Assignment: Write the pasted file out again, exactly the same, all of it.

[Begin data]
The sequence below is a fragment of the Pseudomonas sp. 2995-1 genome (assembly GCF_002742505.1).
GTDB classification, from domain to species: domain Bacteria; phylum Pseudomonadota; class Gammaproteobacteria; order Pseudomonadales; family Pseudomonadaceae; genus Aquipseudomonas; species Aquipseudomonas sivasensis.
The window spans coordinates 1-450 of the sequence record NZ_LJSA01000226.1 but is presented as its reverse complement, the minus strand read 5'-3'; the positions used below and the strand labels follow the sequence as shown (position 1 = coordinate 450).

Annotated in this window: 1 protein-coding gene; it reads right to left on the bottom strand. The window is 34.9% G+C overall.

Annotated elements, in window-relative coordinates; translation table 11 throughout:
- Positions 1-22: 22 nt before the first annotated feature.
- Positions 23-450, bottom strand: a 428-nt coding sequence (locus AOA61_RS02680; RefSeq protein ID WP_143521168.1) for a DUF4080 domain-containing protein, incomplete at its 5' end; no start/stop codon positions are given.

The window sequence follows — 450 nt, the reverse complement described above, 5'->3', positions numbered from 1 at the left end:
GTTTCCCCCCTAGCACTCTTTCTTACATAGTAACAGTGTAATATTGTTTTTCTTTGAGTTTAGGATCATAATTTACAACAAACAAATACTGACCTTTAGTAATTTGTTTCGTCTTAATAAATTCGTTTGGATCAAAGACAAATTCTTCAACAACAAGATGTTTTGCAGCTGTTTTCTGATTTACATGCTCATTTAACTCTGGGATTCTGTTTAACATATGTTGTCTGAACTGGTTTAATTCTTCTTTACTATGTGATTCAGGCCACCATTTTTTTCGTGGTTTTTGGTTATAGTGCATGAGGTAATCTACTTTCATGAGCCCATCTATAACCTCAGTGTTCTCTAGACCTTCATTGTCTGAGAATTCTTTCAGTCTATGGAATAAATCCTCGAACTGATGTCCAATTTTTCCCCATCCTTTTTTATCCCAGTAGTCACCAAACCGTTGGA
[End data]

The sequence below is a fragment of the Pseudomonas sp. 2995-1 genome (assembly GCF_002742505.1).
GTDB classification, from domain to species: domain Bacteria; phylum Pseudomonadota; class Gammaproteobacteria; order Pseudomonadales; family Pseudomonadaceae; genus Aquipseudomonas; species Aquipseudomonas sivasensis.
The window spans coordinates 1-450 of the sequence record NZ_LJSA01000226.1 but is presented as its reverse complement, the minus strand read 5'-3'; the positions used below and the strand labels follow the sequence as shown (position 1 = coordinate 450).

Annotated in this window: 1 protein-coding gene; it reads right to left on the bottom strand. The window is 34.9% G+C overall.

Annotated elements, in window-relative coordinates; translation table 11 throughout:
- Positions 1-22: 22 nt before the first annotated feature.
- Positions 23-450, bottom strand: a 428-nt coding sequence (locus AOA61_RS02680; RefSeq protein ID WP_143521168.1) for a DUF4080 domain-containing protein, incomplete at its 5' end; no start/stop codon positions are given.

The window sequence follows — 450 nt, the reverse complement described above, 5'->3', positions numbered from 1 at the left end:
GTTTCCCCCCTAGCACTCTTTCTTACATAGTAACAGTGTAATATTGTTTTTCTTTGAGTTTAGGATCATAATTTACAACAAACAAATACTGACCTTTAGTAATTTGTTTCGTCTTAATAAATTCGTTTGGATCAAAGACAAATTCTTCAACAACAAGATGTTTTGCAGCTGTTTTCTGATTTACATGCTCATTTAACTCTGGGATTCTGTTTAACATATGTTGTCTGAACTGGTTTAATTCTTCTTTACTATGTGATTCAGGCCACCATTTTTTTCGTGGTTTTTGGTTATAGTGCATGAGGTAATCTACTTTCATGAGCCCATCTATAACCTCAGTGTTCTCTAGACCTTCATTGTCTGAGAATTCTTTCAGTCTATGGAATAAATCCTCGAACTGATGTCCAATTTTTCCCCATCCTTTTTTATCCCAGTAGTCACCAAACCGTTGGA